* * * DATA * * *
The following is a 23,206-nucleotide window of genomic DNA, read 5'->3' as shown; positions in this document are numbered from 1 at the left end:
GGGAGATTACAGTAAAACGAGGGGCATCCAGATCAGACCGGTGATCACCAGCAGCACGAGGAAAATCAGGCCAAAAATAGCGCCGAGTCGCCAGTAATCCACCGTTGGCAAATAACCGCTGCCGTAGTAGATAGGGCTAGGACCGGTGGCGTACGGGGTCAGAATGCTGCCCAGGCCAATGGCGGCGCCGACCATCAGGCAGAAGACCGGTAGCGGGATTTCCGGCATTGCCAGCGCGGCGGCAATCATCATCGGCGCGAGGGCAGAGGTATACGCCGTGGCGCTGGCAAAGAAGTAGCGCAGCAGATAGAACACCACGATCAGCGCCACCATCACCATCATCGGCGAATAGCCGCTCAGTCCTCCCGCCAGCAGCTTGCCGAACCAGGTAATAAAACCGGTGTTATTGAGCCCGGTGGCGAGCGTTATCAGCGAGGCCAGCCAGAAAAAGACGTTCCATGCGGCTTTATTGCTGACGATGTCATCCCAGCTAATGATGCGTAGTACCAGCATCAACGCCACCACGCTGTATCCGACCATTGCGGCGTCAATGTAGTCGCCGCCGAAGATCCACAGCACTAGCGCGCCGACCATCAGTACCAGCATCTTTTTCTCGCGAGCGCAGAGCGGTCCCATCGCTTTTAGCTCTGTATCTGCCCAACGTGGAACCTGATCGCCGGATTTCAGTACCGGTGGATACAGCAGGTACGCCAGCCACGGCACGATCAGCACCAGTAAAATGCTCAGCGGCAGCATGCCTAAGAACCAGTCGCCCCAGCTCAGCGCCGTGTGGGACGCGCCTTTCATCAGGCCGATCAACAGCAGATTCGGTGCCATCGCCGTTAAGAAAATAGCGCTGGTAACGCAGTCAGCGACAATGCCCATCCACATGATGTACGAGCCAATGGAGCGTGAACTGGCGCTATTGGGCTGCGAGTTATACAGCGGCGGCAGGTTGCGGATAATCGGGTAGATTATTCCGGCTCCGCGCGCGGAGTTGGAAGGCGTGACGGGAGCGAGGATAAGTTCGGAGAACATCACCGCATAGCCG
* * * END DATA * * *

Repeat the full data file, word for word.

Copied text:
The following is a 23,206-nucleotide window of genomic DNA, read 5'->3' as shown; positions in this document are numbered from 1 at the left end:
GGGAGATTACAGTAAAACGAGGGGCATCCAGATCAGACCGGTGATCACCAGCAGCACGAGGAAAATCAGGCCAAAAATAGCGCCGAGTCGCCAGTAATCCACCGTTGGCAAATAACCGCTGCCGTAGTAGATAGGGCTAGGACCGGTGGCGTACGGGGTCAGAATGCTGCCCAGGCCAATGGCGGCGCCGACCATCAGGCAGAAGACCGGTAGCGGGATTTCCGGCATTGCCAGCGCGGCGGCAATCATCATCGGCGCGAGGGCAGAGGTATACGCCGTGGCGCTGGCAAAGAAGTAGCGCAGCAGATAGAACACCACGATCAGCGCCACCATCACCATCATCGGCGAATAGCCGCTCAGTCCTCCCGCCAGCAGCTTGCCGAACCAGGTAATAAAACCGGTGTTATTGAGCCCGGTGGCGAGCGTTATCAGCGAGGCCAGCCAGAAAAAGACGTTCCATGCGGCTTTATTGCTGACGATGTCATCCCAGCTAATGATGCGTAGTACCAGCATCAACGCCACCACGCTGTATCCGACCATTGCGGCGTCAATGTAGTCGCCGCCGAAGATCCACAGCACTAGCGCGCCGACCATCAGTACCAGCATCTTTTTCTCGCGAGCGCAGAGCGGTCCCATCGCTTTTAGCTCTGTATCTGCCCAACGTGGAACCTGATCGCCGGATTTCAGTACCGGTGGATACAGCAGGTACGCCAGCCACGGCACGATCAGCACCAGTAAAATGCTCAGCGGCAGCATGCCTAAGAACCAGTCGCCCCAGCTCAGCGCCGTGTGGGACGCGCCTTTCATCAGGCCGATCAACAGCAGATTCGGTGCCATCGCCGTTAAGAAAATAGCGCTGGTAACGCAGTCAGCGACAATGCCCATCCACATGATGTACGAGCCAATGGAGCGTGAACTGGCGCTATTGGGCTGCGAGTTATACAGCGGCGGCAGGTTGCGGATAATCGGGTAGATTATTCCGGCTCCGCGCGCGGAGTTGGAAGGCGTGACGGGAGCGAGGATAAGTTCGGAGAACATCACCGCATAGCCG